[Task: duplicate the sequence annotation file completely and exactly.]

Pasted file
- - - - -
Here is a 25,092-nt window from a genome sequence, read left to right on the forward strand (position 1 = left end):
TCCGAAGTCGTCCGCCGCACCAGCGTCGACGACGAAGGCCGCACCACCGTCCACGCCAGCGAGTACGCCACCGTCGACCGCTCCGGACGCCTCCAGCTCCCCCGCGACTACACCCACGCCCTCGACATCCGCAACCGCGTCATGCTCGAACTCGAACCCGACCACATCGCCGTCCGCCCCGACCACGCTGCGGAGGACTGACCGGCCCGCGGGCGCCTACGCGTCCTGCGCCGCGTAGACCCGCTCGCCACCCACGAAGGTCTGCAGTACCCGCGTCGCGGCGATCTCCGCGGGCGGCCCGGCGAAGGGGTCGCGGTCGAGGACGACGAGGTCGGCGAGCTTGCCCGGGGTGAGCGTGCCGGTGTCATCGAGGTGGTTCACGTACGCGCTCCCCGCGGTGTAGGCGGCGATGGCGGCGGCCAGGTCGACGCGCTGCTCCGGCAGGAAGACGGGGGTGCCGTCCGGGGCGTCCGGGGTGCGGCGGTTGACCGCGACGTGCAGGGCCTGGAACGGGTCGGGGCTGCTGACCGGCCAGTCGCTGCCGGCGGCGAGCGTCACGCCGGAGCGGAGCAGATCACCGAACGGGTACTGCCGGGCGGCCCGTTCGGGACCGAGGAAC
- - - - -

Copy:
Here is a 25,092-nt window from a genome sequence, read left to right on the forward strand (position 1 = left end):
TCCGAAGTCGTCCGCCGCACCAGCGTCGACGACGAAGGCCGCACCACCGTCCACGCCAGCGAGTACGCCACCGTCGACCGCTCCGGACGCCTCCAGCTCCCCCGCGACTACACCCACGCCCTCGACATCCGCAACCGCGTCATGCTCGAACTCGAACCCGACCACATCGCCGTCCGCCCCGACCACGCTGCGGAGGACTGACCGGCCCGCGGGCGCCTACGCGTCCTGCGCCGCGTAGACCCGCTCGCCACCCACGAAGGTCTGCAGTACCCGCGTCGCGGCGATCTCCGCGGGCGGCCCGGCGAAGGGGTCGCGGTCGAGGACGACGAGGTCGGCGAGCTTGCCCGGGGTGAGCGTGCCGGTGTCATCGAGGTGGTTCACGTACGCGCTCCCCGCGGTGTAGGCGGCGATGGCGGCGGCCAGGTCGACGCGCTGCTCCGGCAGGAAGACGGGGGTGCCGTCCGGGGCGTCCGGGGTGCGGCGGTTGACCGCGACGTGCAGGGCCTGGAACGGGTCGGGGCTGCTGACCGGCCAGTCGCTGCCGGCGGCGAGCGTCACGCCGGAGCGGAGCAGATCACCGAACGGGTACTGCCGGGCGGCCCGTTCGGGACCGAGGAAC